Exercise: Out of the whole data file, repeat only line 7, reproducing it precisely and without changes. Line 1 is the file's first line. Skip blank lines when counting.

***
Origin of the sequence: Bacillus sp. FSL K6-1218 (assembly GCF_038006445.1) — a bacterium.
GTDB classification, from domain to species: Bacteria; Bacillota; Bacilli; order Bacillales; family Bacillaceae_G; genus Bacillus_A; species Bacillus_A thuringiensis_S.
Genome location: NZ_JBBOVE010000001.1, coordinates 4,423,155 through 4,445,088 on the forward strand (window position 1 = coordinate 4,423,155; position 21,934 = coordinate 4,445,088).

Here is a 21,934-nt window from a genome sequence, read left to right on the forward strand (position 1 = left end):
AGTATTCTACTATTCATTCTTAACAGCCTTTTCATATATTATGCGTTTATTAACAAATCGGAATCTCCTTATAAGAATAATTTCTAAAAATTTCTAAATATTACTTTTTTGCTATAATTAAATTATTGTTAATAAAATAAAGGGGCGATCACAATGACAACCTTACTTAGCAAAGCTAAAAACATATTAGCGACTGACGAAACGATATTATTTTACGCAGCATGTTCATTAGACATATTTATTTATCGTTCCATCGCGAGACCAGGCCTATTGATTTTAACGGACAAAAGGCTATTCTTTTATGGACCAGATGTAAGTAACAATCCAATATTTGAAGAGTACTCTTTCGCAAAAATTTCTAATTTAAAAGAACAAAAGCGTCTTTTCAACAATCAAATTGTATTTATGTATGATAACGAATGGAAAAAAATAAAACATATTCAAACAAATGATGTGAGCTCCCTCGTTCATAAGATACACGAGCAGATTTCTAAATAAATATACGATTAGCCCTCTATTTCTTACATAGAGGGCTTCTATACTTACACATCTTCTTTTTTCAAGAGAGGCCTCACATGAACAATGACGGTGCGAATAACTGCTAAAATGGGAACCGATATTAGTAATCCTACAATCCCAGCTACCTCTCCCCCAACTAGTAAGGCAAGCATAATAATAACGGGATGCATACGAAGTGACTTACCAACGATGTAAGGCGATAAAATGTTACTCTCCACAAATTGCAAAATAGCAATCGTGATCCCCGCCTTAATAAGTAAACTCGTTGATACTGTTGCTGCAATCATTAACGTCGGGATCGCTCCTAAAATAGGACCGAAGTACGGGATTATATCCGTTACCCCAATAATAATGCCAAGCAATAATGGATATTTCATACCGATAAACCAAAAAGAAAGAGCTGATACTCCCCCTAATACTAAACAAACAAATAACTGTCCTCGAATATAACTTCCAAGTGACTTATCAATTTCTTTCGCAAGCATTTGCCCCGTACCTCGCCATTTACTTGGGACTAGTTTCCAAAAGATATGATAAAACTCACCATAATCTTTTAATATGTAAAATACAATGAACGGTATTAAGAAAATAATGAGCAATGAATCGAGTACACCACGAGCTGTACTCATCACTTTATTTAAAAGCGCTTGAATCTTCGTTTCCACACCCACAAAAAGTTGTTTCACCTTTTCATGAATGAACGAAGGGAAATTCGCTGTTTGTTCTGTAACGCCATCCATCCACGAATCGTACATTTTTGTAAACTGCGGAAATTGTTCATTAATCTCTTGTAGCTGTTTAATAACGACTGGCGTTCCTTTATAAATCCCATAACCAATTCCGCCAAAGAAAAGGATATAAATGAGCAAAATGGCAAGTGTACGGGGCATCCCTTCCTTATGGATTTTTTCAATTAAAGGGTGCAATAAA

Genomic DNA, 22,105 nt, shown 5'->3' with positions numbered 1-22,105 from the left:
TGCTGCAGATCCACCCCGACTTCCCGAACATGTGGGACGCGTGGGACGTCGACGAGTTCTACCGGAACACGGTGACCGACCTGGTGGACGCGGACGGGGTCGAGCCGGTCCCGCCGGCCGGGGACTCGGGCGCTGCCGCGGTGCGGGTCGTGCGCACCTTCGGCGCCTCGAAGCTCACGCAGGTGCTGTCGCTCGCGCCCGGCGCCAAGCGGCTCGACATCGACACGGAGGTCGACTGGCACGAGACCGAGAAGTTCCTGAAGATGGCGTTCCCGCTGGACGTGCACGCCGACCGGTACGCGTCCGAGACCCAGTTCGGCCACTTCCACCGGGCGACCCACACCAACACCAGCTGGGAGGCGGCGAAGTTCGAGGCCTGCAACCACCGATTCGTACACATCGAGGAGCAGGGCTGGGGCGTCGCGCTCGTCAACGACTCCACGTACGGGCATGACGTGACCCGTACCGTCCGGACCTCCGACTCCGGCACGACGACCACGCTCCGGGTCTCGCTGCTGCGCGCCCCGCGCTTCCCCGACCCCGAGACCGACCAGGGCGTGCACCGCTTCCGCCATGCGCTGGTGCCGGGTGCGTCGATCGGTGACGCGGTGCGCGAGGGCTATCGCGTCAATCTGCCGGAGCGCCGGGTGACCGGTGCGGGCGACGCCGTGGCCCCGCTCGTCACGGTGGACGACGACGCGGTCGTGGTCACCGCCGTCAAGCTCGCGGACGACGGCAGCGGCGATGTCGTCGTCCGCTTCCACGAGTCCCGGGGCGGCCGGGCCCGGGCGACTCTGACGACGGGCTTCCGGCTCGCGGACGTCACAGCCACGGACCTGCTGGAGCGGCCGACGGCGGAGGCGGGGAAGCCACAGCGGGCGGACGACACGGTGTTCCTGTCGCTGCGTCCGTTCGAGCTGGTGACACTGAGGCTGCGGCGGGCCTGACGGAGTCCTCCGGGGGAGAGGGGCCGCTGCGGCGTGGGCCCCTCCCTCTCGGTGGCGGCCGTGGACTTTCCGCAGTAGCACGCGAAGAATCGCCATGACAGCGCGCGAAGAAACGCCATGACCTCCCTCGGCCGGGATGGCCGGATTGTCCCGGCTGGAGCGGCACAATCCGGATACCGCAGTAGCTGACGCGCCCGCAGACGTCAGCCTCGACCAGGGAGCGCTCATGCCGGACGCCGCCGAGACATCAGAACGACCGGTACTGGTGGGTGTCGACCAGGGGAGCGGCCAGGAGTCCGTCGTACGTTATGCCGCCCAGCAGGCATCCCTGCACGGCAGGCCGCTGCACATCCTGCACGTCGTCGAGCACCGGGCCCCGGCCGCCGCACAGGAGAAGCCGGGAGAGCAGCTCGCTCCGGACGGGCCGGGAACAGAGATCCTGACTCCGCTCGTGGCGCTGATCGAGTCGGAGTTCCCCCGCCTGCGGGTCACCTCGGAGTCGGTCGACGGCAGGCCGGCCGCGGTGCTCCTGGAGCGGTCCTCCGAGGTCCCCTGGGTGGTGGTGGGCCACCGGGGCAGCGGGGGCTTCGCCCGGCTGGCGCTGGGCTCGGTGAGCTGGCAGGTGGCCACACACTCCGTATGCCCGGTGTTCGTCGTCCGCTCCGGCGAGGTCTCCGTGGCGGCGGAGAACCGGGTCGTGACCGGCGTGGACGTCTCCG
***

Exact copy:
TGCTGCAGATCCACCCCGACTTCCCGAACATGTGGGACGCGTGGGACGTCGACGAGTTCTACCGGAACACGGTGACCGACCTGGTGGACGCGGACGGGGTCGAGCCGGTCCCGCCGGCCGGGGACTCGGGCGCTGCCGCGGTGCGGGTCGTGCGCACCTTCGGCGCCTCGAAGCTCACGCAGGTGCTGTCGCTCGCGCCCGGCGCCAAGCGGCTCGACATCGACACGGAGGTCGACTGGCACGAGACCGAGAAGTTCCTGAAGATGGCGTTCCCGCTGGACGTGCACGCCGACCGGTACGCGTCCGAGACCCAGTTCGGCCACTTCCACCGGGCGACCCACACCAACACCAGCTGGGAGGCGGCGAAGTTCGAGGCCTGCAACCACCGATTCGTACACATCGAGGAGCAGGGCTGGGGCGTCGCGCTCGTCAACGACTCCACGTACGGGCATGACGTGACCCGTACCGTCCGGACCTCCGACTCCGGCACGACGACCACGCTCCGGGTCTCGCTGCTGCGCGCCCCGCGCTTCCCCGACCCCGAGACCGACCAGGGCGTGCACCGCTTCCGCCATGCGCTGGTGCCGGGTGCGTCGATCGGTGACGCGGTGCGCGAGGGCTATCGCGTCAATCTGCCGGAGCGCCGGGTGACCGGTGCGGGCGACGCCGTGGCCCCGCTCGTCACGGTGGACGACGACGCGGTCGTGGTCACCGCCGTCAAGCTCGCGGACGACGGCAGCGGCGATGTCGTCGTCCGCTTCCACGAGTCCCGGGGCGGCCGGGCCCGGGCGACTCTGACGACGGGCTTCCGGCTCGCGGACGTCACAGCCACGGACCTGCTGGAGCGGCCGACGGCGGAGGCGGGGAAGCCACAGCGGGCGGACGACACGGTGTTCCTGTCGCTGCGTCCGTTCGAGCTGGTGACACTGAGGCTGCGGCGGGCCTGACGGAGTCCTCCGGGGGAGAGGGGCCGCTGCGGCGTGGGCCCCTCCCTCTCGGTGGCGGCCGTGGACTTTCCGCAGTAGCACGCGAAGAATCGCCATGACAGCGCGCGAAGAAACGCCATGACCTCCCTCGGCCGGGATGGCCGGATTGTCCCGGCTGGAGCGGCACAATCCGGATACCGCAGTAGCTGACGCGCCCGCAGACGTCAGCCTCGACCAGGGAGCGCTCATGCCGGACGCCGCCGAGACATCAGAACGACCGGTACTGGTGGGTGTCGACCAGGGGAGCGGCCAGGAGTCCGTCGTACGTTATGCCGCCCAGCAGGCATCCCTGCACGGCAGGCCGCTGCACATCCTGCACGTCGTCGAGCACCGGGCCCCGGCCGCCGCACAGGAGAAGCCGGGAGAGCAGCTCGCTCCGGACGGGCCGGGAACAGAGATCCTGACTCCGCTCGTGGCGCTGATCGAGTCGGAGTTCCCCCGCCTGCGGGTCACCTCGGAGTCGGTCGACGGCAGGCCGGCCGCGGTGCTCCTGGAGCGGTCCTCCGAGGTCCCCTGGGTGGTGGTGGGCCACCGGGGCAGCGGGGGCTTCGCCCGGCTGGCGCTGGGCTCGGTGAGCTGGCAGGTGGCCACACACTCCGTATGCCCGGTGTTCGTCGTCCGCTCCGGCGAGGTCTCCGTGGCGGCGGAGAACCGGGTCGTGACCGGCGTGGACGTCTCCG